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Help Your Child Make Sense of a Scary World

Sniper attacks may call for conversations with your kids

WEDNESDAY, Oct. 9, 2002 (HealthDayNews) -- Maybe they've heard the frightening news from a friend, glimpsed it on TV, or listened to a graphic radio report.

Children -- even little ones -- may be all too aware of the deadly sniper shootings that have stunned suburban Washington, D.C.

And specialists agree that parents should move quickly to address their children's concerns, to reduce their worries and restore their sense of security.

"If parents don't talk about it, the message is it's too scary to talk about," says Dr. Joseph F. Hagan, chairman of the American Academy of Pediatrics' committee on psychological aspects of child and family health.

"If you don't bring it up, you miss the opportunity to reassure," Hagan adds. "I think the first piece of advice is to frame it: 'It is horrible, but it won't happen to you.' "

The way you reassure your children is as important as what you say. "The effect of how you talk about it is very important," Hagan says. For instance, don't broach the subject when you're upset or worried, because those emotions will come through and can upset your child, he says.

Hagan says children of all ages, even older teenagers, shouldn't watch the evening news without their parents.

"We're bringing pretty horrendous stuff into out living rooms," he says.

Headline-grabbing events like the sniper shootings -- or the 9/11 attacks, the anthrax-by-mail terror campaign, or the string of school shootings -- are often rebroadcast over and over. While adults can intellectually process such information, children often assimilate images differently, he notes.

Seeing a violent act several times "makes it more real for children," Hagan says. But if you watch television with your children, you can put matters into a safer context for them.

James Maddux, a clinical psychologist at George Mason University in Virginia, says that when a child brings up the subject, a parent should ask what she understands about the situation, and then answer honestly. "Kids hear all kinds of strange things from other children," and what they fear may be much worse than reality, he says.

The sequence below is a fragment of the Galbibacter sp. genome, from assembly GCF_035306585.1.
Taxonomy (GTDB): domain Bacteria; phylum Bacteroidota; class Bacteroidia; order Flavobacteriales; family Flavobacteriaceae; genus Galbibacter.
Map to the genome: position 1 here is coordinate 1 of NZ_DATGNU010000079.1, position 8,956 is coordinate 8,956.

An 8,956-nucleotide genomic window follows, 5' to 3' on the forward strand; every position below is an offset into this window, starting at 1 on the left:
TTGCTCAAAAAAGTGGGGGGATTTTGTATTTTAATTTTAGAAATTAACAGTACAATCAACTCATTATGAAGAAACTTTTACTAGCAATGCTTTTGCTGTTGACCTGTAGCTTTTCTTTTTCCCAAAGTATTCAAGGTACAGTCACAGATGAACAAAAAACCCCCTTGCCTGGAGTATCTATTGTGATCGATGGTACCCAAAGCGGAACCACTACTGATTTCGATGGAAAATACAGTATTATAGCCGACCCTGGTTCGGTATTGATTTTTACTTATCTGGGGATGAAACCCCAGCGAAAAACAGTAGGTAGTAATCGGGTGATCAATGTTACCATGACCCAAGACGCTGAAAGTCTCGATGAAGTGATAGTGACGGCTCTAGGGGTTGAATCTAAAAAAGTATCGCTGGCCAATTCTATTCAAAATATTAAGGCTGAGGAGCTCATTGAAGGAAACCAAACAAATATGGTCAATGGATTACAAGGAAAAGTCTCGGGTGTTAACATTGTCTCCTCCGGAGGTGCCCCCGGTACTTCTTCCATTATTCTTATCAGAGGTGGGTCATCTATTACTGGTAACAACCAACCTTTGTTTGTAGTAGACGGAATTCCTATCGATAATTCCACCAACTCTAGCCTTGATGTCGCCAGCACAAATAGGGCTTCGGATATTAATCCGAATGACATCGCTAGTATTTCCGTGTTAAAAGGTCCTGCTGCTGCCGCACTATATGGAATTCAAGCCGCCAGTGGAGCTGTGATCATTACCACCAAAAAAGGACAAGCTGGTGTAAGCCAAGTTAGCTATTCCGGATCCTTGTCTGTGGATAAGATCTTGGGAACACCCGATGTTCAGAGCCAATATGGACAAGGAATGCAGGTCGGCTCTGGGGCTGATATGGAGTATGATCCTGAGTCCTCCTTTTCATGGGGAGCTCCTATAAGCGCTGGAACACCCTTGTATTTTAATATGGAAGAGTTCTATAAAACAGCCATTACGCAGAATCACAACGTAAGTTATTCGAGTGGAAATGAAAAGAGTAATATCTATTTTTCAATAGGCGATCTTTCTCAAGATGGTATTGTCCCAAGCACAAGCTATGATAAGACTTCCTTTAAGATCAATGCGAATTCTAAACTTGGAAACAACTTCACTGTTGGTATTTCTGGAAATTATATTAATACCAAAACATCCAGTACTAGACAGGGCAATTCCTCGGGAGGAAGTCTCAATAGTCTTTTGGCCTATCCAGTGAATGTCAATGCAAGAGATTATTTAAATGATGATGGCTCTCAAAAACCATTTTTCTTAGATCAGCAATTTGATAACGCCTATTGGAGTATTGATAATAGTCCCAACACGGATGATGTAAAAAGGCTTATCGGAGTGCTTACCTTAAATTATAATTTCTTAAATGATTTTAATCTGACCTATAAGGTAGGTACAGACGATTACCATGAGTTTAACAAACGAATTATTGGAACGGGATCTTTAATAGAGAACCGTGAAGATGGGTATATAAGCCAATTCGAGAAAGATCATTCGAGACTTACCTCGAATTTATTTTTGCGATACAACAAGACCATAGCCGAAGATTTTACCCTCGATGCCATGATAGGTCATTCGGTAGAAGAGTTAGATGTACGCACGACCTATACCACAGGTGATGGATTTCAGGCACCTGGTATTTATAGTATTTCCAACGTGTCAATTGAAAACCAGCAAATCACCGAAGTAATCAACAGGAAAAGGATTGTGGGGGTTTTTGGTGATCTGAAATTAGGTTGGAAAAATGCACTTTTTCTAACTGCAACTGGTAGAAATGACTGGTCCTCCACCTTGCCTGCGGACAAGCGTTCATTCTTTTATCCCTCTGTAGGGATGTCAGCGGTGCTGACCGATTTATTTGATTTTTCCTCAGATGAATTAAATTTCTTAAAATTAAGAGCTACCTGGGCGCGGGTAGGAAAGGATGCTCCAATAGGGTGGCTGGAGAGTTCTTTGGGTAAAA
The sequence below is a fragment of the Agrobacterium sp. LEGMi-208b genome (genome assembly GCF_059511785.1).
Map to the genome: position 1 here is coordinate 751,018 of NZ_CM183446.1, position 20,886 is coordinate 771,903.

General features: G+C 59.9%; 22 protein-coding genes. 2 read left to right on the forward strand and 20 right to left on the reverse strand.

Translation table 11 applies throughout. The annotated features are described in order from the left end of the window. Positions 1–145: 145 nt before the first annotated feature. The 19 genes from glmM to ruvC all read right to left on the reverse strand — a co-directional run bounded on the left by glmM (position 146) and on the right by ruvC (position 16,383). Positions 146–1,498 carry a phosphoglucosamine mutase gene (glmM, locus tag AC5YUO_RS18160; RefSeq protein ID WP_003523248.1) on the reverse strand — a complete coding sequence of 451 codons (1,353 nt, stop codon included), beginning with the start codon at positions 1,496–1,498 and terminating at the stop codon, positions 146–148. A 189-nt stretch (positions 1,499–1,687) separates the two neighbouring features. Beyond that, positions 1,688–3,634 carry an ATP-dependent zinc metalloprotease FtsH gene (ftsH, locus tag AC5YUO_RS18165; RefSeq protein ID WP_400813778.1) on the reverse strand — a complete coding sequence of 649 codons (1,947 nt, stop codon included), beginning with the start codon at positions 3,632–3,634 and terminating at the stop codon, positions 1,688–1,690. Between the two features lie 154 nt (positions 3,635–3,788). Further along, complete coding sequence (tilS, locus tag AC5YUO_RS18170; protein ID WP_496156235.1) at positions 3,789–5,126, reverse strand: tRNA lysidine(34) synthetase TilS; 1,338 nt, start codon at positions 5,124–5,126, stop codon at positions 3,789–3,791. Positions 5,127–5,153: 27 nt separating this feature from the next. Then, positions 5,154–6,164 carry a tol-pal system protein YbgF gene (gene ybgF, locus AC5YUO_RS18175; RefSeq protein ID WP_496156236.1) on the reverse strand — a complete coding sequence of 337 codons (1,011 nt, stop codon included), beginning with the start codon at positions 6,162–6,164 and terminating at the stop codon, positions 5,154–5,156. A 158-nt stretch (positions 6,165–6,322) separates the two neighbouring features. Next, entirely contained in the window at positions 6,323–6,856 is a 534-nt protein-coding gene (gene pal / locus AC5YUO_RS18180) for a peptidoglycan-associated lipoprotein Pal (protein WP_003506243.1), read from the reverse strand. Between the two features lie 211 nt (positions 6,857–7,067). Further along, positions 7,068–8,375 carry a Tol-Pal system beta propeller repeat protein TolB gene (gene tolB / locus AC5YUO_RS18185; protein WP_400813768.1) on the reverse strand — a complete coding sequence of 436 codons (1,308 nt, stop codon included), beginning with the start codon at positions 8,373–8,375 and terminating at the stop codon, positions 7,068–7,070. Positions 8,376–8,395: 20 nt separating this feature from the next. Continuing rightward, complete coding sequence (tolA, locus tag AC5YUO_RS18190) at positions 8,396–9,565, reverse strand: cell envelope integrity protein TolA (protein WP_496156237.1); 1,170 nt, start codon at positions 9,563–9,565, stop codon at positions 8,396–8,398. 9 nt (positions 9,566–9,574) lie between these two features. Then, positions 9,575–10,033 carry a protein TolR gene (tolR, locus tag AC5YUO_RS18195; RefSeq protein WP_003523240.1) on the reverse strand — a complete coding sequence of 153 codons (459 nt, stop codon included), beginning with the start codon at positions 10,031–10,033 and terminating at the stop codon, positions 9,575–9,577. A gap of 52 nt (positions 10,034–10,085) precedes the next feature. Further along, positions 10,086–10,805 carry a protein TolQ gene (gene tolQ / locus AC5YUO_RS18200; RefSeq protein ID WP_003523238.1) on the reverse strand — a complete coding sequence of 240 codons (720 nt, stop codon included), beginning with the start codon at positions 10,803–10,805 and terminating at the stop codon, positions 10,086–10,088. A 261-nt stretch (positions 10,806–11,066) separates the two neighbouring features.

Maddux recalls being a seven-year-old and believing all kinds of frightening -- though false -- stories about the Cuban Missile Crisis in 1962. "I would have been better off knowing the truth," he says.

Even a child of four or five may be ready to talk about something as unsettling as the sniper attacks, but parents are the best experts to gauge what is healthy for their child. "Most parents know how much information a child is ready for," he says.

Maddux, echoing Hagan, says put the child's fear into perspective. The odds that a child will be hurt by sniper fire are "thousands of times less than being struck by lightning or being hit on the highway on the way home," he says.

Also, simply being present for your child will make him feel safe, he notes. A parent's presence "provides true physical safety and a sense of psychological safety in children," Maddux says.

Older children can benefit from discussing with their parents what they can actually do to be safe, such as being aware of their surroundings, says Lisa Opipari-Arrigan, a pediatric psychologist at the University of Michigan. "Help the child feel they have some control," she says.

Children today are exposed to more scenes of violence than ever before, Opipari-Arrigan says. "Help by keeping lines of communication open. Provide reassurance about their safety," she says.

Be observant and note if your child is particularly moody, seems excessively worried, has sleep problems, or is stressed about world events, Opipari-Arrigan says.

But perhaps the most reassuring words for parents come from Maddux: "I think sometimes adults exaggerate children's fears. Children are more psychologically resilient than we give them credit for."

What To Do

For more information on helping children deal with crisis, check the Rocky Mountain Region Disaster Mental Health Newsletter, or the American Psychological Association.

SOURCES: Joseph F. Hagan, M.D., chairman of the committee on psychological aspects of child and family health, American Academy of Pediatrics; James E. Maddux, Ph.D., clinical psychologist, George Mason University, Fairmont, Va; Lisa Opipari-Arrigan; Ph.D., pediatric psychologist, University of Michigan, Ann Arbor
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